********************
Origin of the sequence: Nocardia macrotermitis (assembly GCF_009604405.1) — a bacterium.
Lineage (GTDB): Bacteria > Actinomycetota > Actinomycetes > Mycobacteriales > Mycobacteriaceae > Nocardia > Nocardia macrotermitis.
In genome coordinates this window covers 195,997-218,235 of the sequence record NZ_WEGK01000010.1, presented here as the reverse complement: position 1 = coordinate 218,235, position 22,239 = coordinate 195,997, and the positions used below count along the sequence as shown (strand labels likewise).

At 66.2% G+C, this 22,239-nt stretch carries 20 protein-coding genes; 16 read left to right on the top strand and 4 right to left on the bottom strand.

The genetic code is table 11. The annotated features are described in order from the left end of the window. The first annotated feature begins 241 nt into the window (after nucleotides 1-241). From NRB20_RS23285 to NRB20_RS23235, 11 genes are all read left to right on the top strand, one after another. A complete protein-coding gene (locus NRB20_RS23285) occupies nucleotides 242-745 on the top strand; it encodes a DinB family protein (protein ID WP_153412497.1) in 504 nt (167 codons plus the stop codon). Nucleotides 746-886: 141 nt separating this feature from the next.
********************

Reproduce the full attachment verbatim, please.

Origin of the sequence: Nocardia macrotermitis (assembly GCF_009604405.1) — a bacterium.
Lineage (GTDB): Bacteria > Actinomycetota > Actinomycetes > Mycobacteriales > Mycobacteriaceae > Nocardia > Nocardia macrotermitis.
In genome coordinates this window covers 195,997-218,235 of the sequence record NZ_WEGK01000010.1, presented here as the reverse complement: position 1 = coordinate 218,235, position 22,239 = coordinate 195,997, and the positions used below count along the sequence as shown (strand labels likewise).

At 66.2% G+C, this 22,239-nt stretch carries 20 protein-coding genes; 16 read left to right on the top strand and 4 right to left on the bottom strand.

The genetic code is table 11. The annotated features are described in order from the left end of the window. The first annotated feature begins 241 nt into the window (after nucleotides 1-241). From NRB20_RS23285 to NRB20_RS23235, 11 genes are all read left to right on the top strand, one after another. A complete protein-coding gene (locus NRB20_RS23285) occupies nucleotides 242-745 on the top strand; it encodes a DinB family protein (protein ID WP_153412497.1) in 504 nt (167 codons plus the stop codon). Nucleotides 746-886: 141 nt separating this feature from the next.